What is pain and why should it be treated holistically?

The most common reason for visits to a health professional is for the treatment of pain. Pain is defined as “an unpleasant sensory and emotional experience associated with actual or potential tissue damage” (International Association for the Study of Pain, IASP). A key takeaway from this definition is that pain is not just a sensation, but also an emotional experience. It is also important to note that the amount of pain we experience does not directly correlate with tissue damage.

Pain is an uncomfortable feeling that tells you something may be wrong. It allows the body to react to and prevent further tissue damage. People feel pain when a signal travels through nerve fibres to the brain, where it is interpreted. It can be steady, throbbing, stabbing, aching, pinching, or described in many other ways. Sometimes, it’s just a nuisance, like a mild headache. Other times it can be debilitating.

Our pain system is extraordinarily complex and is triggered by more than just what is occurring within the physical body. Psychological and social factors can also cause and influence pain, these are called non-tissue factors. A great example of this was reported in a 1995 British Medical Journal. A builder had presented to emergency in excruciating pain from a 15cm nail, which had pierced his workbook. However, when the doctors removed it, they found the nail had passed between his toes and missed his foot completely. Another interesting example is phantom limb syndrome in which 70% of amputated people experience sensations such as stinging, pain and prickling sensations from the no longer existing part of the body. This demonstrates how pain is an experience that arises from signals from the brain.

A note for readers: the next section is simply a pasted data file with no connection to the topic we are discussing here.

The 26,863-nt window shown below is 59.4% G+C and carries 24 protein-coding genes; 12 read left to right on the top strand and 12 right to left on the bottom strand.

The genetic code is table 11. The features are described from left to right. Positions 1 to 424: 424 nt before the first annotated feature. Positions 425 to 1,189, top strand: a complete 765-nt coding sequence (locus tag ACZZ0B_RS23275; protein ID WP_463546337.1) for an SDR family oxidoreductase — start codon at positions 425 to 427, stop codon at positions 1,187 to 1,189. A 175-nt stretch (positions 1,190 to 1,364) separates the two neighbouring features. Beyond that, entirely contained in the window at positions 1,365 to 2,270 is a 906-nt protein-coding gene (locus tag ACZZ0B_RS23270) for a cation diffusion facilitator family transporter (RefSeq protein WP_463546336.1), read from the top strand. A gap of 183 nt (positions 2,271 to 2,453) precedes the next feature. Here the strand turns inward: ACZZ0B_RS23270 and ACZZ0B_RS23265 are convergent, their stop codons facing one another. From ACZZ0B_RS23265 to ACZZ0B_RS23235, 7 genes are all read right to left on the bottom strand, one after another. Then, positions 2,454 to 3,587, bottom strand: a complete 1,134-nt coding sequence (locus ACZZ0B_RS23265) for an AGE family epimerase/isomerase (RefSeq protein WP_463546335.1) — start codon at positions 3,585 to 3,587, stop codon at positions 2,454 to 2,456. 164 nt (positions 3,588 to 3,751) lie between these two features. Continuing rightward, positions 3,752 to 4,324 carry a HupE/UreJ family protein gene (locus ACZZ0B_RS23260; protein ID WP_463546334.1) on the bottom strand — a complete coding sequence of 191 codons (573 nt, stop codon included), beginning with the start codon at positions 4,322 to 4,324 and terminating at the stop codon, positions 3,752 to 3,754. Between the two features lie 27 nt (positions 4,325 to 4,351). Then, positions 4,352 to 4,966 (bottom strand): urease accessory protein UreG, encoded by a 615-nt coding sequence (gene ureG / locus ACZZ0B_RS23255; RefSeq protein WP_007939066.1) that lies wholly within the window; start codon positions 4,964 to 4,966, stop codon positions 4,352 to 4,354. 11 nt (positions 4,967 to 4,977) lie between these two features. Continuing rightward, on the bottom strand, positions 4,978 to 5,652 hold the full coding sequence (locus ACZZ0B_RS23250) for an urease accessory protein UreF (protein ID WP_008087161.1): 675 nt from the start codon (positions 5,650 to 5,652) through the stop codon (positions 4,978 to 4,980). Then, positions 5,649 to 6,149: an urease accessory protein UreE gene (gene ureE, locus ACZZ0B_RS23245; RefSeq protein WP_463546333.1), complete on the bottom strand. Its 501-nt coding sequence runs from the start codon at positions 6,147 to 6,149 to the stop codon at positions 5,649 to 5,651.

Thanks to advances in pain science, we now know that:

  • Most pain episodes occur to prevent tissue damage (pain can be a warning signal)
  • When pain persists, it often gets strong and lasts longer (regardless of a change to tissues)
  • With persistent pain, the pain system becomes more efficient and can be overprotective
  • Non-tissue factors include stress, anxiety, poor sleep, fear of injury
  • Abnormalities on scans aren’t necessarily the reason for pain
  • Humans have an amazing capacity to heal, repair and adapt

Research strongly supports that poor mental health and high levels of stress are often associated with higher and longer-lasting pain levels. After the recent COVID-induced Victorian lockdowns, many people have struggled with mental health. Therefore, when you present to a health practitioner, like the team at 13th Beach Health Services, for help managing pain, it’s important that you are considered holistically. Addressing factors such as diet, sleep, exercise, relationships and mindset are of great importance when creating a plan to get on top of pain. In order to promote this holistic approach to our health, a few simple questions that we can make a habit of asking ourselves regularly include:

  • Movement: Have I moved or exercised today? If not, when is my next session ‘booked in’?
  • Nutrition: Today, or yesterday, have I eaten something nourishing and nutritious? If not, when will my next healthy meal be?
  • Sleep: How did I sleep last night? Am I putting sufficient effort into preparing myself for a quality night’s sleep?
  • Connection: Have I reached out and made an effort to invest time in someone I value recently? When is my next ‘catch-up’ planned?
  • Mindset: How am I thinking today? Did my thoughts help me cope with the challenges I faced?

Finally, regardless of what a scan may tell us, the amount of pain we feel is always valid and should be treated seriously.



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